I’m spending this semester at the University of Botswana. Two and a half weeks into the semester, students went on strike. They destroyed cafeterias and a zebra statue. They looted the bookstore. Police were called two days in a row and showed up in their riot gear ready to put an end to the protest.
Once the dust settled, the university shut down indefinitely. All local students were kicked off campus; only international students were permitted to stay. We had to show our passports at the gate to receive entry to the university. When it became clear that the university would be closed for at least a week, rather than waste the time watching Netflix and sleeping on campus, we (four other international students and me) decided to make the best of it.
We rented a car and drove away from Botswana. We popped a tire along the way and bent the rim of another, thanks to one of Botswana’s huge potholes. We changed the tire in under 15 minutes, however, and were on our way again. We spent one night in Windhoek, Namibia and part of the next day exploring the city a bit. From Windhoek, we traveled to Swakopmund, Namibia where we lived as beach bums for a few days. While we were in Swakopmund, we found out that school was going to be shut down for two more weeks. We returned the car in Namibia and took a bus to Cape Town, South Africa. After a few days in Cape Town, we went to Durban. After Durban, two girls went home and the other three of us went to Swaziland. From Swaziland, we went to Johannesburg and from Johannesburg, we made it back to Gaborone, Botswana the Saturday night before school started back up.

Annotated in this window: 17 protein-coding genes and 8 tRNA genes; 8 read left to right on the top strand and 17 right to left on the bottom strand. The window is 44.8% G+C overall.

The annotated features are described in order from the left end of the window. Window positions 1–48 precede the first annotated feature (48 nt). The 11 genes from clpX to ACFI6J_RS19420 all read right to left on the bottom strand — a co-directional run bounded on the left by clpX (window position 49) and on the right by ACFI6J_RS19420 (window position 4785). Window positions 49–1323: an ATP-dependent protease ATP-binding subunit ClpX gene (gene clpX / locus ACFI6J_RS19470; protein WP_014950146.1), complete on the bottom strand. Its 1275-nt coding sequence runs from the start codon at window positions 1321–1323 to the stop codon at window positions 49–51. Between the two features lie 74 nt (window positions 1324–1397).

A lot of people would look at their school shutting down as one of the worst things that could happen while they’re studying abroad. For me, however, it was one of the best. I got to spend three weeks traveling to places I’d never have gotten to see otherwise. I got to check off so many bucket list items. I went four-wheeling in the Kalahari Desert in Namibia. I hiked to the top of Table Mountain in Cape Town. I got to bike alongside the coast in Cape Town. I got to go see South African penguins at Boulders Beach. I snorkeled with sharks WITHOUT a cage in Durban. I went whitewater rafting on the Great Usutu River in Swaziland. I made friends with a python. I went to a fantastic market with amazing food in Johannesburg.
I got to do so much and I loved (almost) every minute. While the purpose of studying abroad is to actually study, it’s also to travel to new places, to understand new cultures and to be exposed to a different way of living. Studying abroad is about trying new things, and making the best of every situation. So if you want adventure, excitement and the opportunity to do things you never thought you’d be able to do, study abroad. Better yet, study abroad in Africa.
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